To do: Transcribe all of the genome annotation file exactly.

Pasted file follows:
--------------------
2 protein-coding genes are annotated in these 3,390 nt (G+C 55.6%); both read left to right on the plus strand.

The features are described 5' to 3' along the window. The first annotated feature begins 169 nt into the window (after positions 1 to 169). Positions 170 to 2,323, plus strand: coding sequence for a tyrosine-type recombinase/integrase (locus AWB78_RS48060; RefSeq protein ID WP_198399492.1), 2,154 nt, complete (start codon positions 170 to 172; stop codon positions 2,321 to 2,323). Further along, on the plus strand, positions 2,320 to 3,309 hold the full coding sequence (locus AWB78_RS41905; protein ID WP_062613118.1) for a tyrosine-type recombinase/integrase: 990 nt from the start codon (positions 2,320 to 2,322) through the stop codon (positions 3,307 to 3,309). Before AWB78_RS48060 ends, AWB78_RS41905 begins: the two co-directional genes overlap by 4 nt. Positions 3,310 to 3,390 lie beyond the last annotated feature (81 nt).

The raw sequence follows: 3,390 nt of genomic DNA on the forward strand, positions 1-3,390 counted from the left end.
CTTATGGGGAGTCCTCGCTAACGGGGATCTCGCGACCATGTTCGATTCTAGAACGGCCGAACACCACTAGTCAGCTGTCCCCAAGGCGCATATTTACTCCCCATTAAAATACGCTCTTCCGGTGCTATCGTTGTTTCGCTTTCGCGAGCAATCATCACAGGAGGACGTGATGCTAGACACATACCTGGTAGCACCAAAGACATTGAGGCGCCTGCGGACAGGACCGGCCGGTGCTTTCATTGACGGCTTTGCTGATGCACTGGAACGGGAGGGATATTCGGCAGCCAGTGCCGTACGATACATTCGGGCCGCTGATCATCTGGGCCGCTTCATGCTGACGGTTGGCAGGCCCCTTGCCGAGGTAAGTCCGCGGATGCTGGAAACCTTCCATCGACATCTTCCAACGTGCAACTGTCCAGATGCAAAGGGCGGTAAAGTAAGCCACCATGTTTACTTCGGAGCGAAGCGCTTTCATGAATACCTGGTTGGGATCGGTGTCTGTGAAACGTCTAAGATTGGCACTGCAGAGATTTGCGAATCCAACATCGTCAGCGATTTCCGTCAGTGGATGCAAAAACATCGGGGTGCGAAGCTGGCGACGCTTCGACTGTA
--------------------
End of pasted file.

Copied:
2 protein-coding genes are annotated in these 3,390 nt (G+C 55.6%); both read left to right on the plus strand.

The features are described 5' to 3' along the window. The first annotated feature begins 169 nt into the window (after positions 1 to 169). Positions 170 to 2,323, plus strand: coding sequence for a tyrosine-type recombinase/integrase (locus AWB78_RS48060; RefSeq protein ID WP_198399492.1), 2,154 nt, complete (start codon positions 170 to 172; stop codon positions 2,321 to 2,323). Further along, on the plus strand, positions 2,320 to 3,309 hold the full coding sequence (locus AWB78_RS41905; protein ID WP_062613118.1) for a tyrosine-type recombinase/integrase: 990 nt from the start codon (positions 2,320 to 2,322) through the stop codon (positions 3,307 to 3,309). Before AWB78_RS48060 ends, AWB78_RS41905 begins: the two co-directional genes overlap by 4 nt. Positions 3,310 to 3,390 lie beyond the last annotated feature (81 nt).

The raw sequence follows: 3,390 nt of genomic DNA on the forward strand, positions 1-3,390 counted from the left end.
CTTATGGGGAGTCCTCGCTAACGGGGATCTCGCGACCATGTTCGATTCTAGAACGGCCGAACACCACTAGTCAGCTGTCCCCAAGGCGCATATTTACTCCCCATTAAAATACGCTCTTCCGGTGCTATCGTTGTTTCGCTTTCGCGAGCAATCATCACAGGAGGACGTGATGCTAGACACATACCTGGTAGCACCAAAGACATTGAGGCGCCTGCGGACAGGACCGGCCGGTGCTTTCATTGACGGCTTTGCTGATGCACTGGAACGGGAGGGATATTCGGCAGCCAGTGCCGTACGATACATTCGGGCCGCTGATCATCTGGGCCGCTTCATGCTGACGGTTGGCAGGCCCCTTGCCGAGGTAAGTCCGCGGATGCTGGAAACCTTCCATCGACATCTTCCAACGTGCAACTGTCCAGATGCAAAGGGCGGTAAAGTAAGCCACCATGTTTACTTCGGAGCGAAGCGCTTTCATGAATACCTGGTTGGGATCGGTGTCTGTGAAACGTCTAAGATTGGCACTGCAGAGATTTGCGAATCCAACATCGTCAGCGATTTCCGTCAGTGGATGCAAAAACATCGGGGTGCGAAGCTGGCGACGCTTCGACTGTA